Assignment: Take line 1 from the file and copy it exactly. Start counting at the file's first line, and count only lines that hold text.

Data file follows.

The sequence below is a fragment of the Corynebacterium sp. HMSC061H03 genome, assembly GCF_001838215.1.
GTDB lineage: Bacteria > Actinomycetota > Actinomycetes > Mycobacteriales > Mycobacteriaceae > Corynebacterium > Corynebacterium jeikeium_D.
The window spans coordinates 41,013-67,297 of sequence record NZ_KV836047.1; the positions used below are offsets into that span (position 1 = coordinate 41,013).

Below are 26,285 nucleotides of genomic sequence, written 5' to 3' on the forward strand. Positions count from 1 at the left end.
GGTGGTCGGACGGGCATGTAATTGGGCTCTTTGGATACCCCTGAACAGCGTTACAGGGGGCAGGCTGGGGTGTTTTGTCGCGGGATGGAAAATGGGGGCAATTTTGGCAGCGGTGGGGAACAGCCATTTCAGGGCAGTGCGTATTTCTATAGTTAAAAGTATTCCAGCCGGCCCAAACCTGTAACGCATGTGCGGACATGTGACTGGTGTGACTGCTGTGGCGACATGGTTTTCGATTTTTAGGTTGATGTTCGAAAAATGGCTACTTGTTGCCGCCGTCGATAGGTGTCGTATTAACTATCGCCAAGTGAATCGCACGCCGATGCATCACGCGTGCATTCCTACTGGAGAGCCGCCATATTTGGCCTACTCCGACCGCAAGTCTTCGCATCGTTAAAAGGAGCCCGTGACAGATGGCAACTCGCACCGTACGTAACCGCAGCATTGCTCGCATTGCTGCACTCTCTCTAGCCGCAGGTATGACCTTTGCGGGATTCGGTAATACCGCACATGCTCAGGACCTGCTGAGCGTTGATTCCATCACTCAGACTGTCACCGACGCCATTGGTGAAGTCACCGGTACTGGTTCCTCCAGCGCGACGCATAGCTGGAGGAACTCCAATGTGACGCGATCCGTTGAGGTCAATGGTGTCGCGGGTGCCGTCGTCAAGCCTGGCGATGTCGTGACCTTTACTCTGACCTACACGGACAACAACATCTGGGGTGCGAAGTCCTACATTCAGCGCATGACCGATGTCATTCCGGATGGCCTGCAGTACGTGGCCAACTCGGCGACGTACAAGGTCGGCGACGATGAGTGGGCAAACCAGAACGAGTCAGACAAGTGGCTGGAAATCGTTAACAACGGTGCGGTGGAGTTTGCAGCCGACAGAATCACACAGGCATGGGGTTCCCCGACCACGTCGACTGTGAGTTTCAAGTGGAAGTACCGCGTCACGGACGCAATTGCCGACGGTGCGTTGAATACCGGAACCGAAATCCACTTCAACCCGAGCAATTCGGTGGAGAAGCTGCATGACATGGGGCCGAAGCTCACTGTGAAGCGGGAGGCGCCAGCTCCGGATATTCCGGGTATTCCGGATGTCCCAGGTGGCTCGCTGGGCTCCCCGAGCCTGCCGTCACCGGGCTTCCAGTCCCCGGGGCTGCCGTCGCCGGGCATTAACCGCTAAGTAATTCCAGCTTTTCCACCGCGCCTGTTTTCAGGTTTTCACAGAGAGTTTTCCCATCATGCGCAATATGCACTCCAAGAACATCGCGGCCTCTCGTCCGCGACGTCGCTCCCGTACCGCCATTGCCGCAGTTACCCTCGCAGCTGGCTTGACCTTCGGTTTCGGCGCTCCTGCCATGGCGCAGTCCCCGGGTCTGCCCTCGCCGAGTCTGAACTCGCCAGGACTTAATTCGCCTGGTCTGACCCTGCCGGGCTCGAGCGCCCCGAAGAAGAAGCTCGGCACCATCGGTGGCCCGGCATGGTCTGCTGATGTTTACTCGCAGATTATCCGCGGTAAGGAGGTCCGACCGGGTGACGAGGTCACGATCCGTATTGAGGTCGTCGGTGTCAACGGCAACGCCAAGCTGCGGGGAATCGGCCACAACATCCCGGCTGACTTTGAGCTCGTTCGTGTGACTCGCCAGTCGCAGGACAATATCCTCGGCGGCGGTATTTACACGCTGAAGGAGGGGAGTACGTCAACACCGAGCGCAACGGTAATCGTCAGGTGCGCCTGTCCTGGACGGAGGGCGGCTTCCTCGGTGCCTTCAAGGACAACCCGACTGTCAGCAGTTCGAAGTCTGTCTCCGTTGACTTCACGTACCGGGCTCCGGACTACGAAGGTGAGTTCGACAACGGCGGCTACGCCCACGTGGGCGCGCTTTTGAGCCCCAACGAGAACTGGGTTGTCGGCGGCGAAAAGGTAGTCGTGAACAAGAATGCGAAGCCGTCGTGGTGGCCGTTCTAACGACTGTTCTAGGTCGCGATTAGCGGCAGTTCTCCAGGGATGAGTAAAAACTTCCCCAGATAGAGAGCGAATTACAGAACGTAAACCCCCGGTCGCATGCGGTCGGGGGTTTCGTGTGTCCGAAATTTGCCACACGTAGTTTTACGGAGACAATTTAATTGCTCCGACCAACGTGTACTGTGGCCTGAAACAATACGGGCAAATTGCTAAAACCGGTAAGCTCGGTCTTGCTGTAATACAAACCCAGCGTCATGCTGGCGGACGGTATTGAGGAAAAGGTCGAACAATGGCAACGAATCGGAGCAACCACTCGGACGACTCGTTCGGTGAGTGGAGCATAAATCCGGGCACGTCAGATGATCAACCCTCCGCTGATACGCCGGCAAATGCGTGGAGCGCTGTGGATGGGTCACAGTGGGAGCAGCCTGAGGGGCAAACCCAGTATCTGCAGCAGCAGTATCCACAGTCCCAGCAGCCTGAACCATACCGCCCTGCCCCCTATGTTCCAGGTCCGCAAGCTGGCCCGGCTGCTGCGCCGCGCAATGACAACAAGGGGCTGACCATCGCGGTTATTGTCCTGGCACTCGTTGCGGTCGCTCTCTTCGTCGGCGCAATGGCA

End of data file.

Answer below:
The sequence below is a fragment of the Corynebacterium sp. HMSC061H03 genome, assembly GCF_001838215.1.